“We know that stigma and lifetime discrimination influence suicide rates, whether we’re talking about transgender people or another marginalized group,” she told The Daily Beast. “Policies like HB 2 are not solving a problem—they are actually making things worse.”
(CN: violence, death, death of children, torture, rape, religious extremism, Islamophobia – all content notes are doubled and trebled if you click the links)
The morning after the attacks in Paris, one of my husband’s long-time customers took the opportunity to complain about “those people” and their terrorism. “We’ve put up with it for too long,” he grumbled. “We should just bomb their entire country and be done with it.”
SpouseMan gave him a puzzled look. “France?”
“No, not France,” the man said, as if this were obvious. “The country they came from!”
The look of puzzlement deepened. “Belgium?”
Because of course, the ringleader of the attacks was a native-born Belgian citizen, and at least four of the attackers were French. But that’s not what the man in the bagel shop meant, was it? We know what he meant. Insofar as he was capable of understanding that the Middle East is in fact made up of several different countries, each of which are, well, different, he meant Syria and Iraq.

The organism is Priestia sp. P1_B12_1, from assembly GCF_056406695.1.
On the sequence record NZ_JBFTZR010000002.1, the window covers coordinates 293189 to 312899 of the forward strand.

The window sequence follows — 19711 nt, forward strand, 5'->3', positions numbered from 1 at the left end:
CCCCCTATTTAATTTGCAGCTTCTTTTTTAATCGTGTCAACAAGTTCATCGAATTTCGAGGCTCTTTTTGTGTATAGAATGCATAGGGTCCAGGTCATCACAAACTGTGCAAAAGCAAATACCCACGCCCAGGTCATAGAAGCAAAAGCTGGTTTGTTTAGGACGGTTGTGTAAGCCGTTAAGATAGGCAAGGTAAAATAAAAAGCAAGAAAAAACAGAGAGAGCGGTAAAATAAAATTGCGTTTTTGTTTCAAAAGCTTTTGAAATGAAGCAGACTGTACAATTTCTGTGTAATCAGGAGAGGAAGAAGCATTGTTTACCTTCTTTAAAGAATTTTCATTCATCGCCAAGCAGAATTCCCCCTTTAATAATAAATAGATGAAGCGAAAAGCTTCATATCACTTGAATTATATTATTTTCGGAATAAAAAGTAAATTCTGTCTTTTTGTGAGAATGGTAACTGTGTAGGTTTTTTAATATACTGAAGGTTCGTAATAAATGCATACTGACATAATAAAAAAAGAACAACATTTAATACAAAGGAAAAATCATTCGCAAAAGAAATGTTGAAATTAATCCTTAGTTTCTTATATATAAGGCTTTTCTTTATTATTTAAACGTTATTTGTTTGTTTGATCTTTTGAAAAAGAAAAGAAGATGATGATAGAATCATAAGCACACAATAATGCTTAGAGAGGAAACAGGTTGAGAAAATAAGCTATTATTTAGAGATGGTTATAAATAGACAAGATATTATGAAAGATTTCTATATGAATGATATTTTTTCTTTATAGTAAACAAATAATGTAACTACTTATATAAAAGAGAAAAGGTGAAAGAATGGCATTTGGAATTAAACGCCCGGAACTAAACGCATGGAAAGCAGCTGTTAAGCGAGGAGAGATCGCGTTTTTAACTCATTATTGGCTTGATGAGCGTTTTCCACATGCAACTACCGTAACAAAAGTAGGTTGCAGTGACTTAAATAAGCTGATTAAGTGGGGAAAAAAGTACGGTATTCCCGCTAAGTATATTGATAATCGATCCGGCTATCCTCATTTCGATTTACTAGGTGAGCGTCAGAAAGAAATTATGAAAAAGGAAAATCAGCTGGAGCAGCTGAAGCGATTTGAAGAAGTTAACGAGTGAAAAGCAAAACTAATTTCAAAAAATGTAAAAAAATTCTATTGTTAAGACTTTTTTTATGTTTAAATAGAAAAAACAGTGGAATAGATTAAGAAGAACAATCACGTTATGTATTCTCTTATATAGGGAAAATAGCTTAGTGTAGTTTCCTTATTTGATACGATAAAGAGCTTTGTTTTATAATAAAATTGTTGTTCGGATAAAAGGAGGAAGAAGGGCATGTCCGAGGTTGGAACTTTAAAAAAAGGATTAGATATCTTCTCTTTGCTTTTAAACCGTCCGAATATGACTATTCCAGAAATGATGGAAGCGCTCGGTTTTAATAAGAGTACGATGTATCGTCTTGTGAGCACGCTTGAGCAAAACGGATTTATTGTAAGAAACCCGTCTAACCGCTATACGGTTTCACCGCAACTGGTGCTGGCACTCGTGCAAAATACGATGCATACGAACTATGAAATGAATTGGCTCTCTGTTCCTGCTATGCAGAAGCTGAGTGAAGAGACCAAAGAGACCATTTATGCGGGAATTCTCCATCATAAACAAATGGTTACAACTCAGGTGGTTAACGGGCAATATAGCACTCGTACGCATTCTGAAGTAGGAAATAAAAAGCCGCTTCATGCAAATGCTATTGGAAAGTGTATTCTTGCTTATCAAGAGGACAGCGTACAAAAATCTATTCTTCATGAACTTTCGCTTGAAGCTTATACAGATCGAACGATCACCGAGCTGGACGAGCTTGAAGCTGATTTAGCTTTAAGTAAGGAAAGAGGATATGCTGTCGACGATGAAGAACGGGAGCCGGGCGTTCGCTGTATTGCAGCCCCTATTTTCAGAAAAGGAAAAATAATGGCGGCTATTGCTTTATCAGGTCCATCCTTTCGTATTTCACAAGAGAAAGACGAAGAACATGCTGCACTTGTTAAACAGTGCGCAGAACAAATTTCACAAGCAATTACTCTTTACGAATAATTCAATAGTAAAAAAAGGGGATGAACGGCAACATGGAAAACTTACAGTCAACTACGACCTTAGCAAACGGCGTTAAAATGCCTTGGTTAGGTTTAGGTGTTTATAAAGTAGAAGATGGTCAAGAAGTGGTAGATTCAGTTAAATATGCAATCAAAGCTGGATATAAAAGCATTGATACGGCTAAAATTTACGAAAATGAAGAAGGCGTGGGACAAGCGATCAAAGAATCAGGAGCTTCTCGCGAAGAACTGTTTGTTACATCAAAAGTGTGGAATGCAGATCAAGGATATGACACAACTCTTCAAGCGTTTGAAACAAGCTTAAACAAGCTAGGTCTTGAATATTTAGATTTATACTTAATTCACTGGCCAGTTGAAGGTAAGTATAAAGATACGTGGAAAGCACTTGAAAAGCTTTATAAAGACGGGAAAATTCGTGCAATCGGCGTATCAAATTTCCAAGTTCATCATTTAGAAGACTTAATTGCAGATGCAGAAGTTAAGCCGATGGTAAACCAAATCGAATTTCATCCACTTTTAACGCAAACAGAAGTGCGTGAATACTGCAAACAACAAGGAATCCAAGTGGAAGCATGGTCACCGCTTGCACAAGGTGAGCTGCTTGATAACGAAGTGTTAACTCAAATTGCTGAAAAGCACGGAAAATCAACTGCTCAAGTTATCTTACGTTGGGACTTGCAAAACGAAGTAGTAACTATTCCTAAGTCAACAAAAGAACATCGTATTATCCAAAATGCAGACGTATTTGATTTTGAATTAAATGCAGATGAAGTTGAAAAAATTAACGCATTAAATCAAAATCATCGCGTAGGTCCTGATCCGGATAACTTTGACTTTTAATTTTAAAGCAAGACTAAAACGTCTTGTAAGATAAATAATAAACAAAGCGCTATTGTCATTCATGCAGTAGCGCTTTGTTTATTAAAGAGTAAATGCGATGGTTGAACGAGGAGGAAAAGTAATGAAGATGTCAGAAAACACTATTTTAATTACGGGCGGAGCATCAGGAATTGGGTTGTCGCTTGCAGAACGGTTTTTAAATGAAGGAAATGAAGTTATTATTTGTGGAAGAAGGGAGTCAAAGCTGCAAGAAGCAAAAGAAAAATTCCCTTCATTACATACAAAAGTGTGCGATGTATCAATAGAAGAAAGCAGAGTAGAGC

Syria and Iraq are, after all, where Daesh* is currently operating out of. Syria and Iraq are where European-born young men like Abdelhamid Abaaoud go to be transformed from disaffected, dissatisfied youth into zealous terrorists. And Syria and Iraq are where Daesh carries out massacres against minority populations, tortures teenage boys, murders innocent civilians (including small children), uses horrific violence to impose their own interpretation of religious law on others, recruits and kidnaps children to brainwash into child soldiers, rapes captive women and girls with impunity…
…huh. Y’know, the more I read about it, the more the people of Iraq and Syria start to look like the victims of this hate group, not evil masterminds who need to be bombed to rubble.